South Texas was braced for flooding on Sunday after Hanna roared ashore as a hurricane, bringing winds that lashed the Gulf Coast with rain and storm surge to a part of the country trying to cope with a spike in coronavirus cases.
The first hurricane of the 2020 Atlantic cyclone season made landfall twice as a Category 1 storm on Saturday afternoon within the space of little over an hour.
The first landfall happened at around 5pm local time, about 15 miles (24km) north of Port Mansfield, which is about 130 miles (209km) south of Corpus Christi.
The second took place nearby in eastern Kenedy County, where Hanna came ashore with maximum sustained winds of 90mph (145kph).
Forecasters downgraded Hanna to a tropical storm early on Sunday. The storm had maximum sustained winds at 70mph (115kph), the National Hurricane Centre said.
Many parts of Texas, including areas near where Hanna came ashore, have been dealing with a surge in Covid-19 cases in recent weeks, but local officials said they were prepared for whatever the storm might bring.
Chris Birchfield, a meteorologist with the National Weather Service in Brownsville, said residents needed to remain alert. Hanna’s winds weakened, but the storm’s real threat remained heavy rain.
“We’re not even close to over at this point,” he said. “We’re still expecting catastrophic flooding.”
Forecasters said Hanna could bring 6in-12in (15cm-30cm) of rain on Sunday night – with isolated totals of 18in (46cm) – in addition to coastal swells that could cause life-threatening surf and rip current conditions.
Some areas in South Texas had already reported receiving up to 9in (23cm) of rain, including Cameron County, which borders Mexico and where Brownsville is located. Rainfall totals were expected to rise throughout the evening and into Sunday.
“It’s been all day,” said Melissa Elizardi, a spokeswoman for Cameron County Judge Eddie Trevino.
In a tweet, President Donald Trump said his administration was monitoring Hanna, along with Hurricane Douglas, which was heading towards Hawaii in the Pacific Ocean.
Sherry Boehme, who lives in a condo along the beach in Corpus Christi, said the storm’s approach had increased the anxiety she has felt during the pandemic. The 67-year-old has mostly stayed at home because of health issues related to chronic lung disease.
“It’s almost like a double whammy to us,” she said. “I think it’s made a lot of people nervous … We’ll get through it. Everybody is good and strong and sticks together.”
Hanna came nearly three years after Hurricane Harvey made landfall north-east of Corpus Christi.
Hanna was not expected to be as destructive as Harvey, which killed 68 people and caused an estimated 125 billion US dollars of damage in Texas.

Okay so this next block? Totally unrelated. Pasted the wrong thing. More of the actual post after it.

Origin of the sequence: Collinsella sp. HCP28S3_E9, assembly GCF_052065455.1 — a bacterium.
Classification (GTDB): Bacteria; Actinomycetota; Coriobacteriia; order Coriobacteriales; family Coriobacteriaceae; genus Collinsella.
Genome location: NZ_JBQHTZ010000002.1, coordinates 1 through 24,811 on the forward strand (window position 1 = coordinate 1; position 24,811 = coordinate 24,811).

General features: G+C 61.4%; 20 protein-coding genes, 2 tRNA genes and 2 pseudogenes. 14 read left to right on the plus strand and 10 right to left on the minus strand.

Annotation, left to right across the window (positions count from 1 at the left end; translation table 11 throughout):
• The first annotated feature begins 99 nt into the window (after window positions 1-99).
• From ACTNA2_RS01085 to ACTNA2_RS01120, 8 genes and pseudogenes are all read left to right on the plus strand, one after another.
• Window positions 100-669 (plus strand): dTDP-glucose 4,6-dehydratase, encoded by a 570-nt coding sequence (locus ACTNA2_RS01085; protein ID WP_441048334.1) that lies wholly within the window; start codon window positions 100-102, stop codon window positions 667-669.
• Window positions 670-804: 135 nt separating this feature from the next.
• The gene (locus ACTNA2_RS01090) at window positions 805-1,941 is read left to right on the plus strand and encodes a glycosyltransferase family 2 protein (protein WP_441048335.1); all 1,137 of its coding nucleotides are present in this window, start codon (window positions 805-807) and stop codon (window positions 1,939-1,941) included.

First responders in Corpus Christi proactively placed barricades near intersections to have them ready to go if streets began to flood, Mayor Joe McComb said.
More than 43,700 people throughout South Texas, including Corpus Christi, Harlingen and Brownsville, were without power on Saturday evening, according to AEP Texas.
The US Coast Guard was called to help with the rescue of a couple on a boat that was taking on water in a harbour near Corpus Christi, a spokesman said. A swiftwater rescue team assisted in getting the couple back to land without injuries.
Corpus Christi is in Nueces County, where health officials made headlines when they revealed that 60 infants had tested positive for Covid-19 from July 1 to July 16.
Further south in Cameron County, more than 300 confirmed new cases have been reported almost daily for the past two weeks, according to state health figures. The past week has also been the county’s deadliest of the pandemic.
Coastal states scrambled this spring to adjust emergency hurricane plans to account for the virus, and Hanna loomed as the first big test.
South Texas officials’ plans for any possible rescues, shelters and monitoring of the storm will have the pandemic in mind and incorporate social distancing guidelines and mask wearing. Cameron County planned to open at least three evacuation shelters. Other counties and cities throughout South Texas had also opened shelters, with many requiring face masks.
Governor Greg Abbott said on Saturday that some sheltering would take place in hotel rooms so people could be separated.
“We cannot allow this hurricane to lead to a more catastrophically deadly event by stoking additional spread of Covid-19 that could lead to fatalities,” he said.
Various resources and personnel to respond to the storm were on stand-by across the state, including search-and-rescue teams and aircraft.
Mr Abbott said he has issued a disaster declaration for 32 counties in Texas and had asked the federal government to approve a similar declaration.
Tornadoes were also possible overnight on Saturday into Sunday for parts of the lower to middle Texas coastal plain.
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